Longer Days, Shorter Holidays, Better Schools? Fat Chance

23 Apr

Michael Gove recently called for school days to be made longer and school holidays to be shortened. This appears sensible; after all, those pesky teachers really don’t work hard enough!  Or do they?

The Education Secretary in Westminster seems extremely focused on throwing out the idea of a skills based curriculum and replacing it one based around just recalling facts. With that in mind I thought he may appreciate some of the truths below.

Summer Holiday Time:

UK – 6 weeks
Singapore – 6 weeks
Germany – 6 weeks
Australia – 6 weeks
The Netherlands – 6 weeks

Austria – 7 weeks
Denmark – 7 weeks
Hong-Kong – 7 weeks
Switzerland – 7 weeks

Belgium – 8 weeks
Canada – 8 weeks
Sweden – 8 weeks
France – 8 weeks
Norway – 8 weeks

Finland – 10 weeks

USA – 12 weeks
Italy – 12 weeks

Turkey – 14 weeks

One of the top performers in international PISA tests was Hong Kong whose holidays are a week longer than those enjoyed by UK teachers. Honk Kong was followed by Finland, Singapore, Canada, New Zealand, Japan and Australia. The best-performing European countries included the Netherlands, Belgium, Norway, Switzerland and Estonia. Not one of these nations has shorter summer breaks than the UK. Many have longer. We should also remember that the UK has the least number of public holidays in Europe and one of the lowest numbers worldwide.

The reality is that the UK already has some of the shortest summer school holidays of any nation in the world. The idea that shorter summer holidays will lead to any improvement in standards simply does not stack up, especially when compared to other leading nations.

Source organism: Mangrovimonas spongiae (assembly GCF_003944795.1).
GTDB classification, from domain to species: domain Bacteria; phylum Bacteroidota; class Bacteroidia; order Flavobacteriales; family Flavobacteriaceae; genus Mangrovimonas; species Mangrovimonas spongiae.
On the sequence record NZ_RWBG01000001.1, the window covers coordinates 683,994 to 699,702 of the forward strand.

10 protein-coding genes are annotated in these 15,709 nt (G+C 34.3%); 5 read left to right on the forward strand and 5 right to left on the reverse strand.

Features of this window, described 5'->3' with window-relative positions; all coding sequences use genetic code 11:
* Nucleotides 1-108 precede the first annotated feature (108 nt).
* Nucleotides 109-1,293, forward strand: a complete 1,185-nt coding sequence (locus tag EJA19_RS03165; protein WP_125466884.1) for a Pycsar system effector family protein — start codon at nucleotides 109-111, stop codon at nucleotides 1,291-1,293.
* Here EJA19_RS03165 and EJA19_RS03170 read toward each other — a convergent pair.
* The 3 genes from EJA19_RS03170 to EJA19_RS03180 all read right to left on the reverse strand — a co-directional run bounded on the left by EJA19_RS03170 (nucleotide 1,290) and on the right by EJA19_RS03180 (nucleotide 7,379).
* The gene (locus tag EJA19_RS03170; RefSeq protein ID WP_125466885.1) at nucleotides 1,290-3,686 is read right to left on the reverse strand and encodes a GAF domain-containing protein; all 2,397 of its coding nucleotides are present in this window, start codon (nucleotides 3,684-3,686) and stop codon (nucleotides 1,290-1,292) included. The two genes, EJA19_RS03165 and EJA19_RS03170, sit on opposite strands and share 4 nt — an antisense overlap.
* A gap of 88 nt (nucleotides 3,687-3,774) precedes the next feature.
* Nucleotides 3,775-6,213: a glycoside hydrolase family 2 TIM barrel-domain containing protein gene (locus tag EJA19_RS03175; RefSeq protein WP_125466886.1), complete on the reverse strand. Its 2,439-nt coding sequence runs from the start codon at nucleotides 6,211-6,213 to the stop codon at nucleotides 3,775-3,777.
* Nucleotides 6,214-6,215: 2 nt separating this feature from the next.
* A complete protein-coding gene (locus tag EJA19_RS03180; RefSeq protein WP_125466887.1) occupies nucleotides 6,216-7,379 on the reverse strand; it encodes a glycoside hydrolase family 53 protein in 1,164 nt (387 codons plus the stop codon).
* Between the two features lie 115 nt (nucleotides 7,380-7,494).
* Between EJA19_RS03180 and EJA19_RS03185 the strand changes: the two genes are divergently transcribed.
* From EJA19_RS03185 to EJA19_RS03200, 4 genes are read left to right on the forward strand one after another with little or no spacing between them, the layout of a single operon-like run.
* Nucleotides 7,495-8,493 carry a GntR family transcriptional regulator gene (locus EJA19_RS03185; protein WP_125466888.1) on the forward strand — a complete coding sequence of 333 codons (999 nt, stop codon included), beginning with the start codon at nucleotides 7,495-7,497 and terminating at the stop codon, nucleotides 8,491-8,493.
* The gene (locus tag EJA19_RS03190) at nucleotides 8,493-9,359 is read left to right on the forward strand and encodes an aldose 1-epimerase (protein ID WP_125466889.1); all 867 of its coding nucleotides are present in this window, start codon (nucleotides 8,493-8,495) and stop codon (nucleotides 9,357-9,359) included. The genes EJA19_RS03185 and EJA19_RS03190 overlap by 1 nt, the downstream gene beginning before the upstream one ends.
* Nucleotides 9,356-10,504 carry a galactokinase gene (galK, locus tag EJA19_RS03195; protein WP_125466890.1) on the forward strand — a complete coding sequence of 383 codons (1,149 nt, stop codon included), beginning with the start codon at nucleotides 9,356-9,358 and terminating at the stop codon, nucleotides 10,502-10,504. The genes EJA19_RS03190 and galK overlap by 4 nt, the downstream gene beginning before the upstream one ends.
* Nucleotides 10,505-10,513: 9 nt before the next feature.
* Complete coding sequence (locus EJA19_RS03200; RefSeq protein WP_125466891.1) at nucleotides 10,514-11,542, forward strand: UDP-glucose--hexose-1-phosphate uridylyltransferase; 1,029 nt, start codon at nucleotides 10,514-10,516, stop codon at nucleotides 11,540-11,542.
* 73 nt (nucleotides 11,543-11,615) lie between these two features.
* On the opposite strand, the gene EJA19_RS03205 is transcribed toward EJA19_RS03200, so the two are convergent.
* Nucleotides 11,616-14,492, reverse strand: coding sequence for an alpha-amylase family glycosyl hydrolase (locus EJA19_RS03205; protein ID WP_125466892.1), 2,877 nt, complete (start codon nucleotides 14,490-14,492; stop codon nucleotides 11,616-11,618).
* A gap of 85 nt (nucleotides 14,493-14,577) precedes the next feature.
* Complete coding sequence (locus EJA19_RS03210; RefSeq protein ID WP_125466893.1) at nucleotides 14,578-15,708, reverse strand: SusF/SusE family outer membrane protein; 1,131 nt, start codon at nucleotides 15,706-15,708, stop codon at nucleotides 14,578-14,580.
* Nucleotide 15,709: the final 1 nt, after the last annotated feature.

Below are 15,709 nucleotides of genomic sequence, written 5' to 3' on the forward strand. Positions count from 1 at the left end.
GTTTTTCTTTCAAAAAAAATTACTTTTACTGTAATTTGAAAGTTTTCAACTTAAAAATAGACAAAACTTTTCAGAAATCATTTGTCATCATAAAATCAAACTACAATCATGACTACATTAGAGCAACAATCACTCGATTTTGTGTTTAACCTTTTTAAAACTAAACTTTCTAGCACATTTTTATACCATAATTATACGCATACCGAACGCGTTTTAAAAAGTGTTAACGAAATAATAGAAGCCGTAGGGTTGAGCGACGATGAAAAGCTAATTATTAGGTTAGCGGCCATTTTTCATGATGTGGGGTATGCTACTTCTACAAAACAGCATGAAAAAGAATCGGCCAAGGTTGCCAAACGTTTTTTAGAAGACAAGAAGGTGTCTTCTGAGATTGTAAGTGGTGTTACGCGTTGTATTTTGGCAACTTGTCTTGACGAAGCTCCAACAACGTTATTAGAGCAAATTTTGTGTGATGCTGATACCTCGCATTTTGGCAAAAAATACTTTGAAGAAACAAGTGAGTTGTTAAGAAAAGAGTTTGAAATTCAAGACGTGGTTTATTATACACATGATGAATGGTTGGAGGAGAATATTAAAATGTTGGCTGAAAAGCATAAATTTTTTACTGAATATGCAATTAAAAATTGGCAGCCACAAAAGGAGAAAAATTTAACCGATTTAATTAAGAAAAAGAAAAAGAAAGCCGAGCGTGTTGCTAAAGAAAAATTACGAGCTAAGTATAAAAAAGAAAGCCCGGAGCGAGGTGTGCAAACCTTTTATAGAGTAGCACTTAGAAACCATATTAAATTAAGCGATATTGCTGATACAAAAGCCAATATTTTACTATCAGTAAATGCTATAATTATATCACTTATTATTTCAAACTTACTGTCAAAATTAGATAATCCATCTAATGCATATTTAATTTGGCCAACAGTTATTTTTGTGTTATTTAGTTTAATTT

In regards to the length of the school day Michael Gove’s comments simply highlight his ignorance to the reality facing most teachers across the UK. I thought I would highlight this by keeping a diary of my own wife’s workload, a primary school teacher in the Rhondda. This is the hours she put in last week

Monday – 8am-5:30pm at school & 7:45pm-10pm working at home.

Tuesday – 8am-4:30pm at school & 7:30pm-9:30pm at home

Wednesday – 8am-4:30pm at school & 7:45pm-9:45pm at home

Thursday – 7:30pm-10:15pm at home

Friday – Free

Saturday – Free

Sunday – 7:15pm – 10:15pm at home

If you’re wondering why the 7pm evening starts it’s because between work finishing and working at home she is, rather inconveniently for Michael Gove, feeding, bathing and putting our baby to sleep.

The total hours worked over the week tallied up at 38.5. This would maybe be acceptable if you didn’t factor in the fact that my wife is a part time worker contracted Monday, Tuesday and Wednesday only.

These figures are not for a particularly hectic week. Indeed, prior to us having a baby (there’s that inconvenient priority for Michael Gove again) my wife would also work most Friday nights and Saturday days while I would be at rugby, as well as Thursday and Friday school days as she was then a full time teacher. Nor are they for a particularly hard working teacher. By that I don’t mean my wife doesn’t work hard! She works extremely hard and is a damn good teacher, but her hours are no more or less than the dedication that you will see from the vast majority of teachers in Wales. Indeed, simply by examining the Facebook posts of her peers it is easy to see that her workload is reflected across dozens of other teachers in the Rhondda alone.

Some parents, who perhaps see children being in school as some sort of state funded childcare service rather than institutions dedicated to the academic and social development of students, may welcome Michael Gove’s plans. The warning I would give is be careful what you wish for. The consequences of these plans will be chaos, educationally for your child and for your family. I’ll post again about that impact at a later date.

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